Most Resilient, Comfortable, Long-lived Kung Fu Shoes?
January 27, 2014 2:47 PM   Subscribe

After repeated shoe drama, I realized the shoes that have been best for my feet and the rest of my body with the fewest re-supply issues have been Kung Fu shoes and their sisters, the "Chinese Maryjane". Now I want to find the very best ones for my needs, and am eagerly hoping someone here has the answer for me.

• Interior completely lined in cotton
• Flexible but sturdy rubber sole (doesn't need to be orange-red-brown - in fact, I kind of like the "stickier" yellow/clear and the bendier/thicker white)
• Sturdy join between upper and sole (preferably stitched AND glued)
• Resilient canvas upper (but velvet could be entertained, too, if such a thing exists)
• No laces
• Must have black as default, but other colours could be nice after I get the basics sorted.
• If you know for a fact that a particular maker is better for wide, short, flat feet with a high instep, that is the one I am most interested in!
• If not available at a brick & mortar in Austin, TX, must be orderable online with trustworthy shipping.

I don't care which style of opening the upper has - either the tabbed or slit are fine with me.

Bonus: if they also do maryjane style and they are similar quality or if they only do maryjanes but to these specifications, that is also a useful answer.

Thank you so much, AskMe!
posted by batmonkey to Clothing, Beauty, & Fashion (10 answers total) 10 users marked this as a favorite
OH, DANGIT! Left out one of the "needs": the cushier the inside, the happier I will be.
posted by batmonkey at 2:49 PM on January 27, 2014

I might be offering up the super obvious, but have you looked at Tom's? I think I even saw they have a mary jane ...
posted by thinkpiece at 4:03 PM on January 27, 2014 [1 favorite]

When I was practicing kung fu, Feiyue shoes were pretty much the gold standard. If you want them for fashion shoes, thinkpiece has it right and you want Tom's. If you're working in martial arts, Feiyues are what you're after.
posted by workerant at 4:07 PM on January 27, 2014

I have always used Feiyue. Like workerant says... it's the gold standard.
The only thing I don't like about them is that you basically have to air them out for 3 days because right out of the box they smell like an accident in a factory for toxic chemicals. I go through a pair about every 6 months so I've been buying the next pair ahead of time so I can run them through the washer a few times when I do laundry and let them sit outside for drying and out-gassing.

They do have profiles and I keep forgetting that a new pair will resist turning and sliding compared to an old pair which I have worked down to a smooth polish. Always good for a few amusing moments...
posted by Hairy Lobster at 4:29 PM on January 27, 2014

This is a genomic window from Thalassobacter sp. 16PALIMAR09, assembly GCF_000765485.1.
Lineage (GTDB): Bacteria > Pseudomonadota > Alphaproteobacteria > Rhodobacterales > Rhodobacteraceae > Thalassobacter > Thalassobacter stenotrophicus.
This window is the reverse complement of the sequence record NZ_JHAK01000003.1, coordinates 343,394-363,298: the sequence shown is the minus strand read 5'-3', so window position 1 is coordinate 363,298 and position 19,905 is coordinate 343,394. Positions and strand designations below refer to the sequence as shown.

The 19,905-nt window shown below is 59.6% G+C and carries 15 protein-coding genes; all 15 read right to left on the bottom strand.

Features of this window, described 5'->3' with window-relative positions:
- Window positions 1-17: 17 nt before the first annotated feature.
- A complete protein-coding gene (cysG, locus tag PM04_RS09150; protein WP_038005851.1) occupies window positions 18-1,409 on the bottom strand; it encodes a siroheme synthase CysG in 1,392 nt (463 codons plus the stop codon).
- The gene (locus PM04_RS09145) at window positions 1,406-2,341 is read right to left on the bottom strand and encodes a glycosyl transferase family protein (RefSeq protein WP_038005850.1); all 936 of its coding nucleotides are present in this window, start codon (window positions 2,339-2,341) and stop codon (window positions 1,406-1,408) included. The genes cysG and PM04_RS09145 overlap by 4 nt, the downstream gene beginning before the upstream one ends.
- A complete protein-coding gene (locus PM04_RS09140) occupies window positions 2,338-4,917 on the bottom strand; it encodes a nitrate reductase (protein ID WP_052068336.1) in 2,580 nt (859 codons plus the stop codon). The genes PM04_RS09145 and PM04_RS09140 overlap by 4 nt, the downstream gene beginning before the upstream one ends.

Forgot to add... I can't speak to longevity. I'm not sure there even exists any type of shoe that'll survive more than a year's worth of the sort of training we do out and about with rocks, trees and dirt :)
The canvas bits of Feiyue shoes seem reasonably tough but I still manage to work my way through that layer over the course of less than a year. In a more conventional indoor setting I can see them last for a while but I don't know for sure.
posted by Hairy Lobster at 4:36 PM on January 27, 2014

I definitely do not want "fashion" shoes. I'll be wearing them for for everyday activities as well as random elective movement. I have other shoes for dressing up, if necessary.

Tom's don't meet most of the comfort requirements for me. Kung Fu shoes / Chinese maryjanes are truly what I am after. I totally accept and expect that replacing them a bit more frequently than other shoes is going to be part of the deal.

Admittedly, it will be useful to already have this part settled when I start Ba Gua Zhang later this year.
posted by batmonkey at 4:48 PM on January 27, 2014

What would be second-best to Feiyue? Because I absolutely don't want laces.
posted by batmonkey at 4:51 PM on January 27, 2014

In my opinion, Warrior (回力) would be second best to Feiyue. I probably went through a dozen pairs of each when I lived in Shanghai -- where they cost anywhere from US$1.5 to $5 depending on the style. I checked ebay and googled some, but unfortunately I couldn't find anyone selling them in the US. The shoes I'm thinking of are very similar to Keds, though -- have you tried their slip-ons?
posted by bradf at 7:23 PM on January 27, 2014

I didn't know Keds had such a similar style to Kung Fu shoes - I've only known of their lace-ups and faux-ballet flats. Quite pricey compared to Kung Fu shoes. Would they last significantly longer? Anyone know how cushy the inside is and how much give there is for wide feet?

I really hoped there was just an easy, "Oh, yeah, this online shop has one that meets your bare minimum, for sure!" Too optimistic/picky, it seems.
posted by batmonkey at 3:05 PM on January 28, 2014

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